Saturday, February 28, 2009

Mea Culpa

I do not want to be a hypocrite. I am going to confess to you my non-environmental actions that I have done. Therefore, you can judge me completely when you review my postings on this blog:

1. I do purchase Starbucks coffee on a regular basis;
2. I use disposable diapers for my son;
3. I drive to work and do not take public transportation;
4. I have a plasma TV that uses up a lot of electricity;
5. I have used regular toxic cleaners to clean my house;
6. I have gotten in my car to drive to the store, which is down the road, as opposed to walking to it;
7. I had used non-environmental friendly weedkiller and fertilizer on my lawn;
8. I do not always buy produce locally, especially during the winter, because I live in Northeastern part of the US;
9. I have taken long showers;
10. Many times I have used paper towels to dry my hands instead of a hand towel; and
11. I have stood by for a very long time without taking any action to fight climate change.

Forgive me. I hope the following actions are the right steps toward green salvation:

1. I have started to use non-toxic organic cleaners to clean my house;
2. I recycle everything I can, which my township recycles not only paper, aluminum, and glass ,but also plastics #1 to #7;
3. I have a compost bin where I dump my kitchen scraps and I fertilize my lawn with organic fertilizer and mostly organic weedkiller;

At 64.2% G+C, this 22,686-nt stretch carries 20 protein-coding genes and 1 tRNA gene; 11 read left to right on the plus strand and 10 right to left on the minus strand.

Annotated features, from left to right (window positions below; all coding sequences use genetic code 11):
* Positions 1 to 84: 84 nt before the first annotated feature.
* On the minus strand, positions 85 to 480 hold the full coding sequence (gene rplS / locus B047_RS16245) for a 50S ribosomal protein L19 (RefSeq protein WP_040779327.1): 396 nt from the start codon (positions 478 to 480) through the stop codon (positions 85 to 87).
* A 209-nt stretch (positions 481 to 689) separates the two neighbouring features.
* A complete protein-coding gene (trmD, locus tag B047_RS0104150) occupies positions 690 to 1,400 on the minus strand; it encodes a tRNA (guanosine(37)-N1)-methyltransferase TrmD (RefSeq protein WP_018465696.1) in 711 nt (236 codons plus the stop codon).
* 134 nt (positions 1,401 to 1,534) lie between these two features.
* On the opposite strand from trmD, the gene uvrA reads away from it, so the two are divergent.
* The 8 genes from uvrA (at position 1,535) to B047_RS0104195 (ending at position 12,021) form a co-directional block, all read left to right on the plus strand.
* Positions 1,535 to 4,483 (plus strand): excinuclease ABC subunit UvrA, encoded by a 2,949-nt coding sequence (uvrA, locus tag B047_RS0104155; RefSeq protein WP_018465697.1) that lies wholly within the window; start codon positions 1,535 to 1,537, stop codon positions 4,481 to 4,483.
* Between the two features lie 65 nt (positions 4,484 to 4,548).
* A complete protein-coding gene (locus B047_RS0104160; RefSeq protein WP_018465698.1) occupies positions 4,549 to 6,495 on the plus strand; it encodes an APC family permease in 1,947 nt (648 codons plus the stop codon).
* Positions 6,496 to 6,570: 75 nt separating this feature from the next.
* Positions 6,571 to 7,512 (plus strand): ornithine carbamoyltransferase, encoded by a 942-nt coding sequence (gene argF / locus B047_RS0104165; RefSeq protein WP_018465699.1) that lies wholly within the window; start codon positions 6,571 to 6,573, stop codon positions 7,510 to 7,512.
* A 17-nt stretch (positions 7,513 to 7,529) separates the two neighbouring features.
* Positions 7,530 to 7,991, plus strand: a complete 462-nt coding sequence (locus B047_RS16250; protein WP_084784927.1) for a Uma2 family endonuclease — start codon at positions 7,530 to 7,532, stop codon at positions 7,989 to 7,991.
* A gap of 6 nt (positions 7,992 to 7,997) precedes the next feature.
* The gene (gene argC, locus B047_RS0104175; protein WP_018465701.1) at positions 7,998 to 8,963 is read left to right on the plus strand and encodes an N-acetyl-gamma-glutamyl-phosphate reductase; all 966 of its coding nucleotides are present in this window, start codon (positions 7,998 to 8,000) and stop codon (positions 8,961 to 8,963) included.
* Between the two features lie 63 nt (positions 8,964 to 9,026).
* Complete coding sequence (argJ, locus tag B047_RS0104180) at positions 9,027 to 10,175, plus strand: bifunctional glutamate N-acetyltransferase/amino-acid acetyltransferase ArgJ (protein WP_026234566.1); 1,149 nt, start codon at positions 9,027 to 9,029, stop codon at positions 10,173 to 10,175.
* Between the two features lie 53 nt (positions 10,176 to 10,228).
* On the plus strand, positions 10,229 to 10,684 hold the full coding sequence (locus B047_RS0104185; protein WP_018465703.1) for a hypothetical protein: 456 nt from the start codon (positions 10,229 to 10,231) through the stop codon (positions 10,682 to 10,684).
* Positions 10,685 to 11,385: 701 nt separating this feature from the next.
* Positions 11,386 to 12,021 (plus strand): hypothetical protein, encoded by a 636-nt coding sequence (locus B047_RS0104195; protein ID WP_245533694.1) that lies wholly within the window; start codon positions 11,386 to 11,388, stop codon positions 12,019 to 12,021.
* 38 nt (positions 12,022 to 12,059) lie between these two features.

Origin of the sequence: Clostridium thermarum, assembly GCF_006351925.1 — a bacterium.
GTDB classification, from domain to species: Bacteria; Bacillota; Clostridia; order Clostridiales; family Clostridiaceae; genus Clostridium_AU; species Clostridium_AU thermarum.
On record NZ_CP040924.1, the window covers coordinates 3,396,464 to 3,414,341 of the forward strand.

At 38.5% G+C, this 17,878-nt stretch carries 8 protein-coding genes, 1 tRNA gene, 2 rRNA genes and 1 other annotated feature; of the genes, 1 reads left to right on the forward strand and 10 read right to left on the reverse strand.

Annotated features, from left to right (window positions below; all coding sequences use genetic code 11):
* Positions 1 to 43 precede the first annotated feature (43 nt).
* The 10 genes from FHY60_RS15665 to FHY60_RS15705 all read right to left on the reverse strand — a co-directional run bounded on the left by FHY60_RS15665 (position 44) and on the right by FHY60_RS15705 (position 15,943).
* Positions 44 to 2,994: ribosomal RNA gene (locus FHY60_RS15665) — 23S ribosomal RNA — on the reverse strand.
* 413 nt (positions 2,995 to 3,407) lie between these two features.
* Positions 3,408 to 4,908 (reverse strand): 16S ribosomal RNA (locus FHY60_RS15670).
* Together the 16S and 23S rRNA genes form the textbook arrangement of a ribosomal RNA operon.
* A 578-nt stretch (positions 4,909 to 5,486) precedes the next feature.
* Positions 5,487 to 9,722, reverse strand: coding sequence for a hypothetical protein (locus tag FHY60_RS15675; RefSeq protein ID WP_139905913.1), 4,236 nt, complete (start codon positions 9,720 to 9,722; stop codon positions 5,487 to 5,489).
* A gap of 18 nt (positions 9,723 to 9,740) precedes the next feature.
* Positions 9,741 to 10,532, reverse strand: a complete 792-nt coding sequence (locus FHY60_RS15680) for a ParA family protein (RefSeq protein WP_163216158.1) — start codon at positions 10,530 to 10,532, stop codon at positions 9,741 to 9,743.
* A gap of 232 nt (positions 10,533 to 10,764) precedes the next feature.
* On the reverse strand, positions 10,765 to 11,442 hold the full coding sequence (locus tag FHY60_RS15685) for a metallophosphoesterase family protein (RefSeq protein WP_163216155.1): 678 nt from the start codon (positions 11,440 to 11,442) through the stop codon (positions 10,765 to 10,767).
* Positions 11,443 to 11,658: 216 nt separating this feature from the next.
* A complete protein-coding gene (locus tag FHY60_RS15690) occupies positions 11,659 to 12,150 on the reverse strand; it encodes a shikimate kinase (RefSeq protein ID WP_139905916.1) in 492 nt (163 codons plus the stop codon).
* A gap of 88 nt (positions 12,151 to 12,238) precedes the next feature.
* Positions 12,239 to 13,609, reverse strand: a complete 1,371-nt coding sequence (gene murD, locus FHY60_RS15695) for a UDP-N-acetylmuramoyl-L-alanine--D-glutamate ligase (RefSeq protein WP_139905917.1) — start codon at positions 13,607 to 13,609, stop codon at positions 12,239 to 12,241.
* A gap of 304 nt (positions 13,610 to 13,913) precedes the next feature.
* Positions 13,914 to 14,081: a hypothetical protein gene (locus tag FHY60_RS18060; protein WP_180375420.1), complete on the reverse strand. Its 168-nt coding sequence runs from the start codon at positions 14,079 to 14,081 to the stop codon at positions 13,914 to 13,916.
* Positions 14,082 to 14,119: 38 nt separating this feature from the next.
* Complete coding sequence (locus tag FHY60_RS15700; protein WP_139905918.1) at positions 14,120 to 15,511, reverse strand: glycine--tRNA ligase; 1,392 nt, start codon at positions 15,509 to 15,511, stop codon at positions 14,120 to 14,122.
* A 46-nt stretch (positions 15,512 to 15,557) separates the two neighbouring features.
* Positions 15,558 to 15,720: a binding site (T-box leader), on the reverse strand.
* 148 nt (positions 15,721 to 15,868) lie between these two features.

4. I joined the farm to city program where I buy local produce even in the winter;
5. I have reduced consuming meat and have at least one vegetarian meal a week;
6. I have become more aware of the packaging of the products I buy;
7. I bring my own bag when shopping and when I do not have a bag, I try not to use one of the store's plastic bags to carry my purchases;
8. I try to walk more to the shops and try to purchase locally;
9. I replaced all light fixtures with compact fluorescent light bulbs and I unplug my plasma TV every night to drive a stake through those energy vampires; and
10. At least once a month, I write a letter to the editors of my local papers voicing my concerns about global warming and the need to pass legislation to stop it.

I know this is not enough, but at least it is a start. I will continue to modify my ways to be less of a hypocrite and more of an environmentalist. Also, I will continue to work on that caffeine addiction.

Sunday, February 22, 2009

Is it really time to consume again?